Scots racing team creates UK’s first electric rally car

The Project eRally team, based in Fife, has created a prototype from a Renault Zoe EV. Picture: Contributed
The Project eRally team, based in Fife, has created a prototype from a Renault Zoe EV. Picture: Contributed
Share this article
0
Have your say

It’s a sport associated with revs, noise and litres of burning fuel - but one group of Scots motorsports devotees has sought to “future proof” car rallying for the next generation with the UK’s first electric competitive car.

The Project eRally team, based in Fife, has created their prototype from a Renault Zoe EV (electric vehicle) with the car to be fully tested by the sport’s regulatory body, the Motor Sports Association, later this month.

It will go on display on Friday, April 7 at the Future Vehicles Showcase at the Edinburgh Centre for Carbon Innovation (ECCI) as part of Edinburgh International Science Festival.

Jean Hay, eRally project co-ordinator, said the idea took shape around 10 years ago as she and Ellya Gold, former British Rally Championship driver, mentored young rally drivers at the Junior 1,000 Ecosse Challenge.

Ms Hay said: “We have been watching these young drivers move into senior rallying and we started thinking about the environmental issues and sustainability of what we do.

“Basically, we wanted to future proof our sport.”

Ms Hay said “huge amounts of rallying fuel” were burnt during a race which “goes against everything we think is good for the environment”.

She added that EVs made “perfect” rally cars with the Zoe eRally designed specifially for the junior driver.

“Because of the way electric motors work, it is perfect for rallying. Power is instant and you don’t have to go through the gears.

“You basically press the throttle and go. Electric cars tend to have double the amount of torque than the equivalent standard combustible engine,” she said.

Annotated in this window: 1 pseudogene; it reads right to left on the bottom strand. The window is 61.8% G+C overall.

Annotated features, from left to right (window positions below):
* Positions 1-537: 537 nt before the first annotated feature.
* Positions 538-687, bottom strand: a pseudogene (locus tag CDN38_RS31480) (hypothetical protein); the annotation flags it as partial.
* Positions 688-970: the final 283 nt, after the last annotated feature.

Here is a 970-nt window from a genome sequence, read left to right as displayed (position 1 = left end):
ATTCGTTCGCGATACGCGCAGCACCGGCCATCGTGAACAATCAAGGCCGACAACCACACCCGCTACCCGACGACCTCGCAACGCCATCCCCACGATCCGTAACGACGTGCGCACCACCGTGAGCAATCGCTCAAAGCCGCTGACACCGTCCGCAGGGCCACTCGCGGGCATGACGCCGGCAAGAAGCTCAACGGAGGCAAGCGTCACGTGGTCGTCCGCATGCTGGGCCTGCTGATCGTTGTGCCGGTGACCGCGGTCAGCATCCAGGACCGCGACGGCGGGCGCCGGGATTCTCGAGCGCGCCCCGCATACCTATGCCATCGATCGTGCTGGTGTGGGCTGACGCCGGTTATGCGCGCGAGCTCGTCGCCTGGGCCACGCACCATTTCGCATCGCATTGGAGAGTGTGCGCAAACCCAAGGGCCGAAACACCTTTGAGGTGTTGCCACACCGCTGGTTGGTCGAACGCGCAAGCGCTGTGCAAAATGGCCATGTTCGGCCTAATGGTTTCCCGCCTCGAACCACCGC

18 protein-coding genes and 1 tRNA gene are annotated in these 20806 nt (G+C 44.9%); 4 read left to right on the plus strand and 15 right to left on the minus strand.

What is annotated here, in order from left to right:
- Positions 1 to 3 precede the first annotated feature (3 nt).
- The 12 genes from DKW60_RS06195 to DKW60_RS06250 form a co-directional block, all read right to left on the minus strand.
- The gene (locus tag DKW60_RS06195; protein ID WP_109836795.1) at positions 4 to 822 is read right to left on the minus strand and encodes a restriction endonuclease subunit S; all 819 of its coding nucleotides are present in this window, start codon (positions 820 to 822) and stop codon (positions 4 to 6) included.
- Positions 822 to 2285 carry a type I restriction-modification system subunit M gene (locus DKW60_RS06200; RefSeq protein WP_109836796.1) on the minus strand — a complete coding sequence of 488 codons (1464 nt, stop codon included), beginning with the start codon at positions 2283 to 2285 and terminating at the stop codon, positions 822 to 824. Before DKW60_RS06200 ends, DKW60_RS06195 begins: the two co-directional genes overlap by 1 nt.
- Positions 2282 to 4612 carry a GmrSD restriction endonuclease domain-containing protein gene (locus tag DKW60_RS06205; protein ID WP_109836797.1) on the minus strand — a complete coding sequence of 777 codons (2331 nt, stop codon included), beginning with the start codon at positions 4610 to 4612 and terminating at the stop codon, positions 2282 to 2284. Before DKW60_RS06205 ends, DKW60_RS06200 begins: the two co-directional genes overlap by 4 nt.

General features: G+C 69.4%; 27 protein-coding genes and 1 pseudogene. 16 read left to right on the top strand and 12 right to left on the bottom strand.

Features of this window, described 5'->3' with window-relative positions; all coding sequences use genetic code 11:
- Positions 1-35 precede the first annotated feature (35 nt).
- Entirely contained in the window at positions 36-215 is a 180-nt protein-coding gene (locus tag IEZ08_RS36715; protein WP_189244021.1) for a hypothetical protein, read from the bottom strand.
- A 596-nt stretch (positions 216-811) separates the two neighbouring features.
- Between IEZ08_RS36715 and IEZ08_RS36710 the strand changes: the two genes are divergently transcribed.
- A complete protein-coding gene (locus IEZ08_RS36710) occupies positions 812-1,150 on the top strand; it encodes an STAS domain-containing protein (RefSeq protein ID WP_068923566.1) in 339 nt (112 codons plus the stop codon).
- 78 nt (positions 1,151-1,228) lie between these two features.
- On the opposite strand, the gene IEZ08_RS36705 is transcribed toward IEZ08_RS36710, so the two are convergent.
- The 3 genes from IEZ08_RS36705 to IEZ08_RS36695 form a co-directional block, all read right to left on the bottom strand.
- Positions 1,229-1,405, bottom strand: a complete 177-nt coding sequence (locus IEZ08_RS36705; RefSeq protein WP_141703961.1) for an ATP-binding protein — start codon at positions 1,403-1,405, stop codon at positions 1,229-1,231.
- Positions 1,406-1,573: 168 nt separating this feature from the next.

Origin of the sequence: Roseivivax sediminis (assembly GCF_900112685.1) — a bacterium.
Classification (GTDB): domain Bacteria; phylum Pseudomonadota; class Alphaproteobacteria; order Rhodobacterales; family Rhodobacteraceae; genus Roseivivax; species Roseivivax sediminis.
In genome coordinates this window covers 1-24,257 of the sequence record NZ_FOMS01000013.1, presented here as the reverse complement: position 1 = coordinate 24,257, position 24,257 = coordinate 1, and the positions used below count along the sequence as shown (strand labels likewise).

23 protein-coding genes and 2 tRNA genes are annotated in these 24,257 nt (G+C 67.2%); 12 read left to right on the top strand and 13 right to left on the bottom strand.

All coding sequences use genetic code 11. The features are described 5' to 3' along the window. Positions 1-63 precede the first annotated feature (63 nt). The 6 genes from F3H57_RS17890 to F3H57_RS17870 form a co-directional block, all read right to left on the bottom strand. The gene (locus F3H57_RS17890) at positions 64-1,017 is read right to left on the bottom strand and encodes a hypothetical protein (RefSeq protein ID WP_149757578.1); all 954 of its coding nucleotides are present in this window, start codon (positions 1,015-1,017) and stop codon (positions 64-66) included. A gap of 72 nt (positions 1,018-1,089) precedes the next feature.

READ MORE: Surge in Scottish drivers plugging into electric cars

Custom-built suspension and wheels have been added to the Zoe eRally as well as safety features, including a roll cage, a fire extinguisher and electric cut off switch.

Around 100kg of the car’s interior has been stripped out to cut weight.

With the car batteries stored in the floor, the car’s handling is improved given its lower centre of gravity.

It is hoped the company can release the world’s first EV rally fleet next year.

Reaction from the rallying faithful had been “really surprising,” Ms Hay added.

She said: “Their reaction has always been pretty much the same - that this is the future.

Spectators have raised one concern about the electric rally car - the lack of noise from the vehicle.

Ms Hay added: “Rallying fans are used to the sound of the popping and the lagging of the engine and it’s fair to say that is part of the atmosphere. That is something you don’t get with the electric car. You only really get the squeal of the tyres.”

Ms Hay said it could get a little “eerie” if all cars taking part were EV models but added she was sure the speed of the vehicles would make up for the lack of noise.

The car will appear at the showcase with other EV models including the Tesla Model S - which accelerates from 0 to 60 mph in as little as 2.5 seconds - and the Nissan Leaf.

A fleet of electric bicycles will feature at the show case of emission-free vehicles.

ECCI director Andy Kerr said: “Our transport behaviors are changing rapidly as we move to a more low carbon way of life.

“The Scottish Government has pledged an almost complete decarbonisation of road transport by 2050 and as Scotland’s charging infrastructure develops every year and vehicle technology improves to rival traditional options, electric vehicles are becoming an ever more viable choice for businesses and commuters.”

The University of Edinburgh estimates 30% of its Carbon Footprint is from the travel by its staff, students and visitors and has pledged to significantly reduce carbon emissions by 2040 by moving all its vehicles to electric fleet.